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Silveridge Centenarians Weigh In On Insight and Resolutions for 2024

Submitted by Kara Webb, RN, Director of Assisted Living

As I try to think back on the past year, one thing really comes to mind… “Where the heck did it go?” My thoughts drifted back to the start of my own 2023 and asking myself if I met my New Year’s resolution, then trying to decide if I even made one. A sudden sense of guilt came over me knowing if I do not even remember my 2023 resolution, I likely did not accomplish it. And if I did not accomplish last year’s resolution, what on earth would I set for myself for this year? 

While there is a history of resolutions dating back to the Babylonian times, my own internal turmoil caused me to ponder if today’s custom resolutions have always been such a focus at this annual turn of time, or if they are simply something recent generations have chosen as just another means of self-gratification.  While thinking about this I also took the time to try and reflect on lessons I have learned this past year or of things that have impacted me, and it reminded me there are invaluable lessons to be learned every day. 

Therefore, in honor of the New Year I decided to ask a few of the Silveridge tenants who have experienced multiple (100 or more to be exact) to weigh in on resolutions as well as a few things that have been impactful to them this past century.

How many centenarians reside at Silveridge do you ask? Three!

LaGene Webb just celebrated her 100th birthday on Christmas Day. Having just celebrated the milestone I wondered if she had any time to reflect on the past 10 decades of life, so I asked her if she had to choose three ‘pillars’ so to speak that got her through the last century to name them.

  1. The values instilled by her parents: LaGene recalls honesty, kindness, and having daily goals and motivation were things her parents taught her and her siblings. “Don’t just let the days go by”, she said, recommending we make each one count.
  2. Faith: LaGene said her faith is what gives her hope and direction, it calms her worries and fears, and soothes any sorrow or pain she may be experiencing. She said throughout her life she has learned to turn to God and He gets her through.
  3. Family: She smiled and said this is what provides us with love and stability. “Family is everything.”

Verle Massman also turned 100 this past year so I inquired about the same three pillars:

  1. Knowing what you want and going for it – Verle grew up a farmer’s son and knew early on what goals he wanted to first obtain in life: to buy a new car and to buy a farm. He worked hard and toward those goals every day, finally securing his first 80-acre farm at a young age which eventually grew into 1080 acres. He smiles and recalls having spent his youth always wanting to own a new Ford and being so excited when he finally purchased his first in 1944, which is likely why he has owned almost 40 Ford vehicles at this stage in his life.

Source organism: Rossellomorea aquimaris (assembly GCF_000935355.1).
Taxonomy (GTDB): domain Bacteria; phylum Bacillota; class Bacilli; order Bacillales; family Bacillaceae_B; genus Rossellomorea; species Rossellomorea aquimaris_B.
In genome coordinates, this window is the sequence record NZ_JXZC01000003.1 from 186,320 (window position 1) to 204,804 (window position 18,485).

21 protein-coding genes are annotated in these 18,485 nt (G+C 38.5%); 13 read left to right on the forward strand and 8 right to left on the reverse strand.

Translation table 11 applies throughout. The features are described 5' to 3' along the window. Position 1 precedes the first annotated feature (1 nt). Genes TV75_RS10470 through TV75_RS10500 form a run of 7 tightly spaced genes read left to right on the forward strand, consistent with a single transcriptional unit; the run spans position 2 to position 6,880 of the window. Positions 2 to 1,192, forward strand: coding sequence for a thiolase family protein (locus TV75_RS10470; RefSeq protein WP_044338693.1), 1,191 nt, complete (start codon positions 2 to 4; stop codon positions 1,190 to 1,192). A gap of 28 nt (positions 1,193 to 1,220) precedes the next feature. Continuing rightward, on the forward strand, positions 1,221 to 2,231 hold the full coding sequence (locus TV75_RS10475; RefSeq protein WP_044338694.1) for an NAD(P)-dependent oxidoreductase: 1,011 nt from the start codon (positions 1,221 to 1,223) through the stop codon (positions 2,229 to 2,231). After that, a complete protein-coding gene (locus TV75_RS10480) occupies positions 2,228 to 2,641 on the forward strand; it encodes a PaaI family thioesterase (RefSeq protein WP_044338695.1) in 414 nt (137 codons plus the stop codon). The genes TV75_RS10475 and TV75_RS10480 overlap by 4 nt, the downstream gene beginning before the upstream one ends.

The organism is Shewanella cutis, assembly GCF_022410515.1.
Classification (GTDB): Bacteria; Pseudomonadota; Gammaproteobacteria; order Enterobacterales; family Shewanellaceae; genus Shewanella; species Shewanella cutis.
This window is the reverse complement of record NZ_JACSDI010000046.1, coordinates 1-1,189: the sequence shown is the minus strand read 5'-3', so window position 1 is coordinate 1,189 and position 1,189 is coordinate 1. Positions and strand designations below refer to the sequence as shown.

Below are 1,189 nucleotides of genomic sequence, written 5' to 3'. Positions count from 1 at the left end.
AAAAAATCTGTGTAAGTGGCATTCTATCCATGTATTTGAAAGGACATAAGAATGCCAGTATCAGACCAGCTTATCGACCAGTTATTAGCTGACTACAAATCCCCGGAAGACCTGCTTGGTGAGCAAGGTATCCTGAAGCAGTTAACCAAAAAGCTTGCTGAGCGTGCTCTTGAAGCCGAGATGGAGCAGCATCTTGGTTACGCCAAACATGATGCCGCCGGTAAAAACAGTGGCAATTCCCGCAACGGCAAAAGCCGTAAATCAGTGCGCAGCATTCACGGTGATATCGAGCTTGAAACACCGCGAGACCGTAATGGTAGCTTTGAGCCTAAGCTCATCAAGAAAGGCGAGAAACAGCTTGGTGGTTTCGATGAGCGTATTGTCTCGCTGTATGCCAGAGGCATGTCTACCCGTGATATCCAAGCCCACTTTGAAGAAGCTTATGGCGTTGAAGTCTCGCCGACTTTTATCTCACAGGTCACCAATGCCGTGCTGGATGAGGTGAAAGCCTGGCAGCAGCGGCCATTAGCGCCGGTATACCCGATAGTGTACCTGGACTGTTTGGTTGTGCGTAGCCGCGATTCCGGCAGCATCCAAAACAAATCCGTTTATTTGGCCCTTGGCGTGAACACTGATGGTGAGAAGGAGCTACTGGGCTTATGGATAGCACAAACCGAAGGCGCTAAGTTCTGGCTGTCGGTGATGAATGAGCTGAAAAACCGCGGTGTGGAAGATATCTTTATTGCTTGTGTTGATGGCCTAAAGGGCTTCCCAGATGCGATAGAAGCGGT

2. It never hurts to have a little good luck and a sense of humor – those of us at Silveridge know we can always count on Verle for a good joke even at the age of 100. Verle said he and his wife loved to laugh and have a good time with friends.
  3. Good years are always ahead, even when it doesn’t seem possible – Verle recounts having been hit with tragedy when he and his wife lost their 1 ½ year old son in a farming accident almost 80 years ago.  He said while it’s easy to ask ourselves the “Why” and “What if” questions when faced with tragedy, as well as to place the blame either on us or on others, the realization he’s carried with him for his century of living is that bad things simply happen. He encourages others to lean on those you love during the difficult times and promises “things do get better and there are still good years ahead.” 

Doris Hansen celebrated 103 years this year at Silveridge. A few things that have been impactful to her throughout her century of living:

  1. The love her parents gave her – Doris recalls education and hard work being important in her home with her mother being a teacher and her father a farmer. She said those two things are something that molded her into the person she is today as well as the family she raised.
  2. Faith – having attended Sunday school since the age of 4 years, faith has always been prominent in both her home and her marriage of 78 years to her late husband.
  3. Family and Friends – Doris smiles saying “I like people” when naming her third pillar, stating her cousins as well as other family and friends were very important throughout her life.

While there were certainly common themes within each of our centenarians’ lists – parental values, family, and faith for example- each pillar is unique as it is told from their own perspectives. 

Each impactful lesson offered by our three tenants may cause us to reflect on our own lives momentarily, as they are all things that certainly could continue to shape us throughout our own centuries.

Surprisingly enough, when asking each of these tenants about their own past New Year’s resolutions, the unanimous verdict was this: none of them ever made one. Not ever! This brings me to believe that while resolutions do have a place in history, they really were not overly common with generations that preceded the 21st century. This seemed to relieve me of a little of my own anxiousness surrounding my resolution ‘slacking’. LaGene did offer a bit of insight that resonated with me going into this year, however, which is something I will also leave you with. “If you live each day to its fullest potential, you really won’t ever have a need for a resolution.” Touché LaGene, touché.

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